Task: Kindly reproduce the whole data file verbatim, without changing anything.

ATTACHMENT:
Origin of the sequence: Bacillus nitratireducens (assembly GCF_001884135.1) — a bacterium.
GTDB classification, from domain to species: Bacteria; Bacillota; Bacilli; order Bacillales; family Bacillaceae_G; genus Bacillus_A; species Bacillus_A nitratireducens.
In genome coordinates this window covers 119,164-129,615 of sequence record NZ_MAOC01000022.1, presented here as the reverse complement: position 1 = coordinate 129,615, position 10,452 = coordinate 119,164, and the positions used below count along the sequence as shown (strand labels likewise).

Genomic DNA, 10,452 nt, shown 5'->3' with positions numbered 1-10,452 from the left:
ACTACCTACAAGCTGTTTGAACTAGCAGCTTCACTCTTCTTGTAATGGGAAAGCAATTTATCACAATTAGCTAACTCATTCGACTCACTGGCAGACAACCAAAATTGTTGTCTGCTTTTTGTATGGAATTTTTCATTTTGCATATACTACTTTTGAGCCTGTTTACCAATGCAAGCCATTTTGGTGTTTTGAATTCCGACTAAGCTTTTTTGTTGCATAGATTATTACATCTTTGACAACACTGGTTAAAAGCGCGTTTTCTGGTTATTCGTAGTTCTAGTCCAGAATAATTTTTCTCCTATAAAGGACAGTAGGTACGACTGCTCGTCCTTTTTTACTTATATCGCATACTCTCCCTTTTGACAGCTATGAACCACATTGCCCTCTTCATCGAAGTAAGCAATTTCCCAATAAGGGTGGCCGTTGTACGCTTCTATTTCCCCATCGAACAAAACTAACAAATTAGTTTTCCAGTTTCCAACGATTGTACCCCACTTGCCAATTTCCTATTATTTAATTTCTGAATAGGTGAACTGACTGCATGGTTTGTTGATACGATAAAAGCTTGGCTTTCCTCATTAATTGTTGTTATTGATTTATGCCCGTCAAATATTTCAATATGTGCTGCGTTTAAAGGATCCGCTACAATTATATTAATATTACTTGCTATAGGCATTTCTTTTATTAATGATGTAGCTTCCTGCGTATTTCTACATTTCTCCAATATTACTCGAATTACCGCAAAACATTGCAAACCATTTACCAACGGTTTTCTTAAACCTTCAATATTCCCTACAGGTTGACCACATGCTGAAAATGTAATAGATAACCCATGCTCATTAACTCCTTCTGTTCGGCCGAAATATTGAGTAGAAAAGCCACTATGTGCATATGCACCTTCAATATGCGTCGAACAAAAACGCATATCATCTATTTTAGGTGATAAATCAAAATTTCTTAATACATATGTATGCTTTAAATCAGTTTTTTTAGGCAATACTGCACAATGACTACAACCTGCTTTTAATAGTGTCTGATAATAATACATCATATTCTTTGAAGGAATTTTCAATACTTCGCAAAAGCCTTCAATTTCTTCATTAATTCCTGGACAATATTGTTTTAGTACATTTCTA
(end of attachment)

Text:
Origin of the sequence: Bacillus nitratireducens (assembly GCF_001884135.1) — a bacterium.
GTDB classification, from domain to species: Bacteria; Bacillota; Bacilli; order Bacillales; family Bacillaceae_G; genus Bacillus_A; species Bacillus_A nitratireducens.
In genome coordinates this window covers 119,164-129,615 of sequence record NZ_MAOC01000022.1, presented here as the reverse complement: position 1 = coordinate 129,615, position 10,452 = coordinate 119,164, and the positions used below count along the sequence as shown (strand labels likewise).

Genomic DNA, 10,452 nt, shown 5'->3' with positions numbered 1-10,452 from the left:
ACTACCTACAAGCTGTTTGAACTAGCAGCTTCACTCTTCTTGTAATGGGAAAGCAATTTATCACAATTAGCTAACTCATTCGACTCACTGGCAGACAACCAAAATTGTTGTCTGCTTTTTGTATGGAATTTTTCATTTTGCATATACTACTTTTGAGCCTGTTTACCAATGCAAGCCATTTTGGTGTTTTGAATTCCGACTAAGCTTTTTTGTTGCATAGATTATTACATCTTTGACAACACTGGTTAAAAGCGCGTTTTCTGGTTATTCGTAGTTCTAGTCCAGAATAATTTTTCTCCTATAAAGGACAGTAGGTACGACTGCTCGTCCTTTTTTACTTATATCGCATACTCTCCCTTTTGACAGCTATGAACCACATTGCCCTCTTCATCGAAGTAAGCAATTTCCCAATAAGGGTGGCCGTTGTACGCTTCTATTTCCCCATCGAACAAAACTAACAAATTAGTTTTCCAGTTTCCAACGATTGTACCCCACTTGCCAATTTCCTATTATTTAATTTCTGAATAGGTGAACTGACTGCATGGTTTGTTGATACGATAAAAGCTTGGCTTTCCTCATTAATTGTTGTTATTGATTTATGCCCGTCAAATATTTCAATATGTGCTGCGTTTAAAGGATCCGCTACAATTATATTAATATTACTTGCTATAGGCATTTCTTTTATTAATGATGTAGCTTCCTGCGTATTTCTACATTTCTCCAATATTACTCGAATTACCGCAAAACATTGCAAACCATTTACCAACGGTTTTCTTAAACCTTCAATATTCCCTACAGGTTGACCACATGCTGAAAATGTAATAGATAACCCATGCTCATTAACTCCTTCTGTTCGGCCGAAATATTGAGTAGAAAAGCCACTATGTGCATATGCACCTTCAATATGCGTCGAACAAAAACGCATATCATCTATTTTAGGTGATAAATCAAAATTTCTTAATACATATGTATGCTTTAAATCAGTTTTTTTAGGCAATACTGCACAATGACTACAACCTGCTTTTAATAGTGTCTGATAATAATACATCATATTCTTTGAAGGAATTTTCAATACTTCGCAAAAGCCTTCAATTTCTTCATTAATTCCTGGACAATATTGTTTTAGTACATTTCTA